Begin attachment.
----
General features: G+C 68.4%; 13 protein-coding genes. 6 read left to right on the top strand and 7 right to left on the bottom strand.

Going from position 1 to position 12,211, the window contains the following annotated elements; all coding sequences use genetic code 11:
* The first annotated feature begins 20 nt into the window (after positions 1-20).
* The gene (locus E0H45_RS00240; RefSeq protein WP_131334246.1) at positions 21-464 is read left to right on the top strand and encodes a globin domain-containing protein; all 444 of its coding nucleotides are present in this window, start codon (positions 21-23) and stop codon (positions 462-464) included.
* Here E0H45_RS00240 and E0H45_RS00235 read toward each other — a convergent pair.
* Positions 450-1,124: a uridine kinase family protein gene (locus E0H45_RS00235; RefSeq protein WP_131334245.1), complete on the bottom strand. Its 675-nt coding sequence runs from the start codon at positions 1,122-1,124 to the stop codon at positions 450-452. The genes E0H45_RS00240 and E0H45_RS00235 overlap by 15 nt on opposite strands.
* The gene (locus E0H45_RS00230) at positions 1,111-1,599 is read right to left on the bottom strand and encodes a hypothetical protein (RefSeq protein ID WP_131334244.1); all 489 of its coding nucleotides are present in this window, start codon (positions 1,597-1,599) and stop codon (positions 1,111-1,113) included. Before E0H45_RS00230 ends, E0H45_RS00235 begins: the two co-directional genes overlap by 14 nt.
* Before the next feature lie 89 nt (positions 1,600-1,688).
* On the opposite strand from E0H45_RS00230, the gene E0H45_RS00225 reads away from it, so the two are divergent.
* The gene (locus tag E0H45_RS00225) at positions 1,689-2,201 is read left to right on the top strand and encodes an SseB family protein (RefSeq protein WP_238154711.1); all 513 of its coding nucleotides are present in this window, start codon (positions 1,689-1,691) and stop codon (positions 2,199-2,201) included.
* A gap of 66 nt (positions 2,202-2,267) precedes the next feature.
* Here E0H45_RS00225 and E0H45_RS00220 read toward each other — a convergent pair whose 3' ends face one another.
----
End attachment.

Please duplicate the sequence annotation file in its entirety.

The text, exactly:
General features: G+C 68.4%; 13 protein-coding genes. 6 read left to right on the top strand and 7 right to left on the bottom strand.

Going from position 1 to position 12,211, the window contains the following annotated elements; all coding sequences use genetic code 11:
* The first annotated feature begins 20 nt into the window (after positions 1-20).
* The gene (locus E0H45_RS00240; RefSeq protein WP_131334246.1) at positions 21-464 is read left to right on the top strand and encodes a globin domain-containing protein; all 444 of its coding nucleotides are present in this window, start codon (positions 21-23) and stop codon (positions 462-464) included.
* Here E0H45_RS00240 and E0H45_RS00235 read toward each other — a convergent pair.
* Positions 450-1,124: a uridine kinase family protein gene (locus E0H45_RS00235; RefSeq protein WP_131334245.1), complete on the bottom strand. Its 675-nt coding sequence runs from the start codon at positions 1,122-1,124 to the stop codon at positions 450-452. The genes E0H45_RS00240 and E0H45_RS00235 overlap by 15 nt on opposite strands.
* The gene (locus E0H45_RS00230) at positions 1,111-1,599 is read right to left on the bottom strand and encodes a hypothetical protein (RefSeq protein ID WP_131334244.1); all 489 of its coding nucleotides are present in this window, start codon (positions 1,597-1,599) and stop codon (positions 1,111-1,113) included. Before E0H45_RS00230 ends, E0H45_RS00235 begins: the two co-directional genes overlap by 14 nt.
* Before the next feature lie 89 nt (positions 1,600-1,688).
* On the opposite strand from E0H45_RS00230, the gene E0H45_RS00225 reads away from it, so the two are divergent.
* The gene (locus tag E0H45_RS00225) at positions 1,689-2,201 is read left to right on the top strand and encodes an SseB family protein (RefSeq protein WP_238154711.1); all 513 of its coding nucleotides are present in this window, start codon (positions 1,689-1,691) and stop codon (positions 2,199-2,201) included.
* A gap of 66 nt (positions 2,202-2,267) precedes the next feature.
* Here E0H45_RS00225 and E0H45_RS00220 read toward each other — a convergent pair whose 3' ends face one another.